The Giant’s Causeway is one of the most incredible sites on earth.
The stones were either constructed by an undersea volcano’s geological processes or by a giant named Finn McCool, who lived and battled around the north Antrim Coast, depending on what you believe.
The Official Guide to the Giant’s Causeway takes pride in providing a site where you can discover enjoyable and instructive guided tours for you, your family, and your friends.
Spend a day touring The Giant’s Causeway from Portrush, Belfast, or even Dublin to make your visit really unforgettable. You will have a good time.
Northern Ireland was once home to a giant named Finn McCool, according to legend (also called Fionn Mac Cumhaill). When another giant, Benandonner, attacked Ireland from across the Irish Sea from Scotland, Finn replied by ripping up broad chunks of the Antrim coastline and flinging them into the sea. Finn was able to reach Benandonner via the newly-created Giant’s Causeway, which provided a shortcut over the sea.
This, however, proves to be a horrible decision because Benandonner is a gigantic giant that eclipses Finn! Finn flees to Ireland in order to save himself, and his quick-witted wife disguises him as a baby. When Benandonner arrives, he notices Finn dressed as a baby and realises that if a baby can be so enormous, the father must be much bigger than Benandonner!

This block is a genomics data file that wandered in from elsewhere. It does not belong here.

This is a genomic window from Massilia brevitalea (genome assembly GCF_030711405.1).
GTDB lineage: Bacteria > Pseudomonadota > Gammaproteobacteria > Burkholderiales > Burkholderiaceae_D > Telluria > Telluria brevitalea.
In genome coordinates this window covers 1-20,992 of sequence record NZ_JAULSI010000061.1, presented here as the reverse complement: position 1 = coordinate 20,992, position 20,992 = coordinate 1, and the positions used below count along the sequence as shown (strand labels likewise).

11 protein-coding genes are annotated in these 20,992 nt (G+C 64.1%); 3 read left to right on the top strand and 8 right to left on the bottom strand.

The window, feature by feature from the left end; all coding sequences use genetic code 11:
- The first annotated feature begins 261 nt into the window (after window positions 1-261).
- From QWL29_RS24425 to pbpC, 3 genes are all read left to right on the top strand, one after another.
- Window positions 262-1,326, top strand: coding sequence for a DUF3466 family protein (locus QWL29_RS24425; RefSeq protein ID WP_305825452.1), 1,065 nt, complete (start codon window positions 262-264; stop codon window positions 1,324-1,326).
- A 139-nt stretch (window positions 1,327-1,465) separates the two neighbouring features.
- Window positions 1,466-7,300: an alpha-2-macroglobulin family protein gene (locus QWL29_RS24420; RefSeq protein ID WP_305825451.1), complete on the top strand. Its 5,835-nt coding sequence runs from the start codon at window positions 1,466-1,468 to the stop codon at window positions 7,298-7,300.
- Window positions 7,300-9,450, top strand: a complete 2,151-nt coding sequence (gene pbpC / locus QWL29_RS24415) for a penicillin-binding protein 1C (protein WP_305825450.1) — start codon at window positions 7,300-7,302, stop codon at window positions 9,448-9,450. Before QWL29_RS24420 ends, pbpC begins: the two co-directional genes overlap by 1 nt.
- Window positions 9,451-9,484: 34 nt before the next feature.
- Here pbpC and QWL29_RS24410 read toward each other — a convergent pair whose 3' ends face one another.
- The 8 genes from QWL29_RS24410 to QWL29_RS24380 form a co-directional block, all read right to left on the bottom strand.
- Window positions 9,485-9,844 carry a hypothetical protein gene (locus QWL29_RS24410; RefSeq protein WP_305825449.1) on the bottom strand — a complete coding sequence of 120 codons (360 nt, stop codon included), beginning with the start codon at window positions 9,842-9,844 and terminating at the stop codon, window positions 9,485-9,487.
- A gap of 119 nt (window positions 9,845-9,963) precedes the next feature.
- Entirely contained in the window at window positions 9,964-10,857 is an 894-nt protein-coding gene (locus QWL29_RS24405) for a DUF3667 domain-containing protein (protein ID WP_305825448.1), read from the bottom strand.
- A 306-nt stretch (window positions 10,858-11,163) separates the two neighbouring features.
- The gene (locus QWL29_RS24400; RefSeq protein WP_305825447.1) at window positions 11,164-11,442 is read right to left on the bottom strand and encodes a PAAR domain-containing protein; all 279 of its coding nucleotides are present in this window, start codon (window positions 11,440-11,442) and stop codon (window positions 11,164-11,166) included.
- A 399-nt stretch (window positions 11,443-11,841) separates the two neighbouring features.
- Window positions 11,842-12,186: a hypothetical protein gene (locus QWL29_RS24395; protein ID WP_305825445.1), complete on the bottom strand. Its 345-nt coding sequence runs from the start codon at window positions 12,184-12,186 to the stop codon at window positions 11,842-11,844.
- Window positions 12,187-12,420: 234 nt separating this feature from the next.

Benandonner ran back to Scotland after realising this, ripping as much of the Causeway as he could in his desire to put as much space between himself and Ireland as possible. As a result, the legend of the Giant’s Causeway was born.
Science of the Giants Causeway
The Giants Causeway is made up of 40,000 thousand hexagonal basalt columns that slowly slope into the sea.
A volcanic eruption created the Giant’s Causeway 50-60 million years ago. Due to the eruption, the ground was made of chalk, a soft substance that was easily penetrated by molten basalt. As the basalt lava cooled, it began to shrink and fracture, forming the hexagonal pillars that we see today.